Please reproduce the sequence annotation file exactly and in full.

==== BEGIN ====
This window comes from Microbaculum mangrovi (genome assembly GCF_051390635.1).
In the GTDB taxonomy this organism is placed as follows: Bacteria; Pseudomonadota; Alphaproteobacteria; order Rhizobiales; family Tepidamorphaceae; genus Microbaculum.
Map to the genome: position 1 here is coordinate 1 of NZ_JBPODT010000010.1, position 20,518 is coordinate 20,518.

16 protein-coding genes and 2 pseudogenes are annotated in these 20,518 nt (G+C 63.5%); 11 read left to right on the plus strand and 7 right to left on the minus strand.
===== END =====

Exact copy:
This window comes from Microbaculum mangrovi (genome assembly GCF_051390635.1).
In the GTDB taxonomy this organism is placed as follows: Bacteria; Pseudomonadota; Alphaproteobacteria; order Rhizobiales; family Tepidamorphaceae; genus Microbaculum.
Map to the genome: position 1 here is coordinate 1 of NZ_JBPODT010000010.1, position 20,518 is coordinate 20,518.

16 protein-coding genes and 2 pseudogenes are annotated in these 20,518 nt (G+C 63.5%); 11 read left to right on the plus strand and 7 right to left on the minus strand.